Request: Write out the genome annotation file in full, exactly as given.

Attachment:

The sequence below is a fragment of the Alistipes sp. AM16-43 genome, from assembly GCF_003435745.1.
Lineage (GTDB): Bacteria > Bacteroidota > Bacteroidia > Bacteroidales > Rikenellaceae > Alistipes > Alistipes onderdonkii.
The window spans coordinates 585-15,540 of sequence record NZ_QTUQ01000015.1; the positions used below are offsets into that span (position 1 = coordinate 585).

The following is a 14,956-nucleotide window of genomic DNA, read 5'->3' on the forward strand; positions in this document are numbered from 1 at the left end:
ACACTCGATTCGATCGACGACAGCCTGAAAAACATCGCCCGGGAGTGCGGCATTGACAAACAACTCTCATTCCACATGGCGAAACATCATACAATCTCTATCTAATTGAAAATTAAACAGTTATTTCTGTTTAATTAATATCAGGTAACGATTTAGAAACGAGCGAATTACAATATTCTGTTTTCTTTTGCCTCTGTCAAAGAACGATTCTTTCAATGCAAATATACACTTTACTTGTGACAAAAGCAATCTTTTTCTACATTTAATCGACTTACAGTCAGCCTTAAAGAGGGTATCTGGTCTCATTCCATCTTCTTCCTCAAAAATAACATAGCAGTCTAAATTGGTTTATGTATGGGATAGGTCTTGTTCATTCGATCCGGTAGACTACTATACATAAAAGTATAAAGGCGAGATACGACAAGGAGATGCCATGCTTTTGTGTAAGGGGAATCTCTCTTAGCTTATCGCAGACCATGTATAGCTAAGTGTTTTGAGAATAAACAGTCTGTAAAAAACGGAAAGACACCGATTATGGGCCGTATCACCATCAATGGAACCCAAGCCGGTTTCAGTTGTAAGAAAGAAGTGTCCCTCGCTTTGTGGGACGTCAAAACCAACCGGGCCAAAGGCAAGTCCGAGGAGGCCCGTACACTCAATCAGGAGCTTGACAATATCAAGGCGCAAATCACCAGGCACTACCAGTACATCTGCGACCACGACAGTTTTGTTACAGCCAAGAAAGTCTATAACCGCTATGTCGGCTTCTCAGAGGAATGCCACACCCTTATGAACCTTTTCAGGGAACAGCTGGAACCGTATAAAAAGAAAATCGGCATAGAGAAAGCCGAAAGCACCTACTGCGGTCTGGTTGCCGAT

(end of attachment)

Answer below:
The sequence below is a fragment of the Alistipes sp. AM16-43 genome, from assembly GCF_003435745.1.
Lineage (GTDB): Bacteria > Bacteroidota > Bacteroidia > Bacteroidales > Rikenellaceae > Alistipes > Alistipes onderdonkii.
The window spans coordinates 585-15,540 of sequence record NZ_QTUQ01000015.1; the positions used below are offsets into that span (position 1 = coordinate 585).

The following is a 14,956-nucleotide window of genomic DNA, read 5'->3' on the forward strand; positions in this document are numbered from 1 at the left end:
ACACTCGATTCGATCGACGACAGCCTGAAAAACATCGCCCGGGAGTGCGGCATTGACAAACAACTCTCATTCCACATGGCGAAACATCATACAATCTCTATCTAATTGAAAATTAAACAGTTATTTCTGTTTAATTAATATCAGGTAACGATTTAGAAACGAGCGAATTACAATATTCTGTTTTCTTTTGCCTCTGTCAAAGAACGATTCTTTCAATGCAAATATACACTTTACTTGTGACAAAAGCAATCTTTTTCTACATTTAATCGACTTACAGTCAGCCTTAAAGAGGGTATCTGGTCTCATTCCATCTTCTTCCTCAAAAATAACATAGCAGTCTAAATTGGTTTATGTATGGGATAGGTCTTGTTCATTCGATCCGGTAGACTACTATACATAAAAGTATAAAGGCGAGATACGACAAGGAGATGCCATGCTTTTGTGTAAGGGGAATCTCTCTTAGCTTATCGCAGACCATGTATAGCTAAGTGTTTTGAGAATAAACAGTCTGTAAAAAACGGAAAGACACCGATTATGGGCCGTATCACCATCAATGGAACCCAAGCCGGTTTCAGTTGTAAGAAAGAAGTGTCCCTCGCTTTGTGGGACGTCAAAACCAACCGGGCCAAAGGCAAGTCCGAGGAGGCCCGTACACTCAATCAGGAGCTTGACAATATCAAGGCGCAAATCACCAGGCACTACCAGTACATCTGCGACCACGACAGTTTTGTTACAGCCAAGAAAGTCTATAACCGCTATGTCGGCTTCTCAGAGGAATGCCACACCCTTATGAACCTTTTCAGGGAACAGCTGGAACCGTATAAAAAGAAAATCGGCATAGAGAAAGCCGAAAGCACCTACTGCGGTCTGGTTGCCGAT